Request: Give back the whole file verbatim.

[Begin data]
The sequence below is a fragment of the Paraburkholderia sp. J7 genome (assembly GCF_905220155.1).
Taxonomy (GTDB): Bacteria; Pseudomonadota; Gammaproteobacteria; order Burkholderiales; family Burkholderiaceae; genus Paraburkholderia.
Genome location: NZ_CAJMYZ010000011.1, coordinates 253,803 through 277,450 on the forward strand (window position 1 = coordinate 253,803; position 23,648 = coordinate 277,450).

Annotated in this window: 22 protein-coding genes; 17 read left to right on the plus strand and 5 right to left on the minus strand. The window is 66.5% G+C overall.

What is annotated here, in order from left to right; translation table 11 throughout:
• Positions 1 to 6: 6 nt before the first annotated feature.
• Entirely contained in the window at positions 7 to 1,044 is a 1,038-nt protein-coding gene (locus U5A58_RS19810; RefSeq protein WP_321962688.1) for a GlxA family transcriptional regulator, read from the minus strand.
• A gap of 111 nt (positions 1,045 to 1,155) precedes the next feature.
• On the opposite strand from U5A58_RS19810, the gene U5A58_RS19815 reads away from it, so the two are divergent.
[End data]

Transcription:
The sequence below is a fragment of the Paraburkholderia sp. J7 genome (assembly GCF_905220155.1).
Taxonomy (GTDB): Bacteria; Pseudomonadota; Gammaproteobacteria; order Burkholderiales; family Burkholderiaceae; genus Paraburkholderia.
Genome location: NZ_CAJMYZ010000011.1, coordinates 253,803 through 277,450 on the forward strand (window position 1 = coordinate 253,803; position 23,648 = coordinate 277,450).

Annotated in this window: 22 protein-coding genes; 17 read left to right on the plus strand and 5 right to left on the minus strand. The window is 66.5% G+C overall.

What is annotated here, in order from left to right; translation table 11 throughout:
• Positions 1 to 6: 6 nt before the first annotated feature.
• Entirely contained in the window at positions 7 to 1,044 is a 1,038-nt protein-coding gene (locus U5A58_RS19810; RefSeq protein WP_321962688.1) for a GlxA family transcriptional regulator, read from the minus strand.
• A gap of 111 nt (positions 1,045 to 1,155) precedes the next feature.
• On the opposite strand from U5A58_RS19810, the gene U5A58_RS19815 reads away from it, so the two are divergent.